The Ark Encounter – Noah walked with God

The Ark Encounter in Williamstown, KY — largest free-standing timber structure in the world (3.1 million board feet of lumber).

“Noah walked with God, but he didn’t preach righteousness, he acted it.  He went through water and didn’t melt.  He breasted the current of popular opinion of his day, scorning alike the hatred and ridicule of scoffers who mocked at the thought of there being but one way of salvation.”- Charles Studd (1860-1931), cricket player and British missionary

“By faith Noah, when warned about things not yet seen, in holy fear built an ark to save his family.  By his faith he condemned the world and became heir of the righteousness that is in keeping with faith.”- Hebrews 11:7 (NIV)

Vicki and I pulled into the Ark Encounter’s humungous parking lot.  It took us a minute to spot the Ark.  But there it stood, resting majestically on a rise about a mile away.  After purchasing our tickets, we boarded a bus that traveled down a winding road to the Ark.

Using a royal cubit to determine the Ark’s dimensions, the massive structure measures 510 feet in length, 85 feet in width, and 51 feet in height.  Although the Ark Encounter estimates that Noah took nearly 7,000 animals on the Ark, foodstuffs, water, and other items filled much of the vessel.  In fact, the Ark contains the same storage capacity as 450 standard semi trailers.  Most noteworthy, Journey Through the Ark Encounter describes the purpose of this exhibit:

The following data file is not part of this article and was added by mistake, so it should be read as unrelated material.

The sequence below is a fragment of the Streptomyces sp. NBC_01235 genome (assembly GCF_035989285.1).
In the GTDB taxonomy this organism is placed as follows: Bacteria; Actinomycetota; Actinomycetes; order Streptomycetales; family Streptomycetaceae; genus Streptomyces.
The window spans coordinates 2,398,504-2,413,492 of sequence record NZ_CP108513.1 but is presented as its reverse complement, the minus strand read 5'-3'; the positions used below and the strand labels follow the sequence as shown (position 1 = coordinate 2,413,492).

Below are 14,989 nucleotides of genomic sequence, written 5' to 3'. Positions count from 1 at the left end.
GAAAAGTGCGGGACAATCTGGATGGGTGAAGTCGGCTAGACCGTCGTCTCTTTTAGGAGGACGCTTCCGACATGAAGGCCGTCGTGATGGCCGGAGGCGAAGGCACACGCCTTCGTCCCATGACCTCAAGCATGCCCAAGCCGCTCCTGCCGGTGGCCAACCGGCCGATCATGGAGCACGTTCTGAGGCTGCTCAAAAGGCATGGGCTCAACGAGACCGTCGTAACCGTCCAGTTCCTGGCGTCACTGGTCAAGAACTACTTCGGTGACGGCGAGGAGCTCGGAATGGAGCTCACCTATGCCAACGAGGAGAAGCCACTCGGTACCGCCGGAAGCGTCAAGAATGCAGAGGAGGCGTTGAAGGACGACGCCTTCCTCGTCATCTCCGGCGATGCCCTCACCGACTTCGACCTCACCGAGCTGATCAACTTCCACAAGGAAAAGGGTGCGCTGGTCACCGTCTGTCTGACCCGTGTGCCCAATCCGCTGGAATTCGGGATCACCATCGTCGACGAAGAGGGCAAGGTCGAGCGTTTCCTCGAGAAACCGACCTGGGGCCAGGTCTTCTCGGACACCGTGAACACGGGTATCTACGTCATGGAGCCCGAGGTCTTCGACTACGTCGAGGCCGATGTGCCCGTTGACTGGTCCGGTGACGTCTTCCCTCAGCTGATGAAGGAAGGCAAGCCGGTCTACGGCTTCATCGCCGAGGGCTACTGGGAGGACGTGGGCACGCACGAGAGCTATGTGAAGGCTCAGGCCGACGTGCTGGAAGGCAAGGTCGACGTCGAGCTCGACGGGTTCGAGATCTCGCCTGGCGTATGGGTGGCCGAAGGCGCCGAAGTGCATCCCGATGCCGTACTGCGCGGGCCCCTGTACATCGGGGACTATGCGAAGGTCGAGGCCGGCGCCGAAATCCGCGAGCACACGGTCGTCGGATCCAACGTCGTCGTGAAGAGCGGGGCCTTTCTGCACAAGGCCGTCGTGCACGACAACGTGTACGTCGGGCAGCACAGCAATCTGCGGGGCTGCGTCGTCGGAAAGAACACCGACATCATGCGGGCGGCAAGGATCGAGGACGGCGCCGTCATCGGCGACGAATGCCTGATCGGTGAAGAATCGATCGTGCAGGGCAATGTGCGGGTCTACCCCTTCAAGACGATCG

“In contrast to the popular, overly cute Ark and Flood images, the Ark Encounter sets the somber, realistic tone of a family about to endure the greatest trial of their lives.”

According to the Ark Encounter, in the reasonable maximum range of 55 to 75 years it took him to build the Ark, Noah walked with God, despite the scoffing of his critics.  Yet, Noah gave his critics no words.  Because that’s exactly what his critics wanted – a voice.  Writing in The Next Right Thing, Emily P. Freeman observes that not all critics are created equal.  And when we allow all critical voices to weigh the same amount, Emily cautions, trouble comes.

Of course, it’s important to seriously consider critiques offered by people who believe in you.  As a result, consider their words with humility and grace.  Open yourself in Christ’s presence, allowing His words to partner with their critique to reveal the truth.

However, the negative critic only lives if you let that person live.  Even the one living in your own  head.  Furthermore, it’s impossible to change the mind of any negative critic.  Instead, Emily exhorts, change yours.  Refuse to give your critic words.  Take his/her seat away from the table and relocate it in the hall.  Besides, Emily notes, your critic unintentionally brings you a gift:

“Here is the thing it . . . always comes down to in the kingdom of God, where our belief slams right into everyday life.  The critic points out my weakness and my fear, but if I’m paying attention he will also point out something else, a gift I would never dare to ask for and a motivation he never means to give.  The gift  the critic brings, whether we like it or not, is a line in the sand.”

So as you face your biggest fears and make your choice, listen hard to the voice of God!

About the author

Dave Henning


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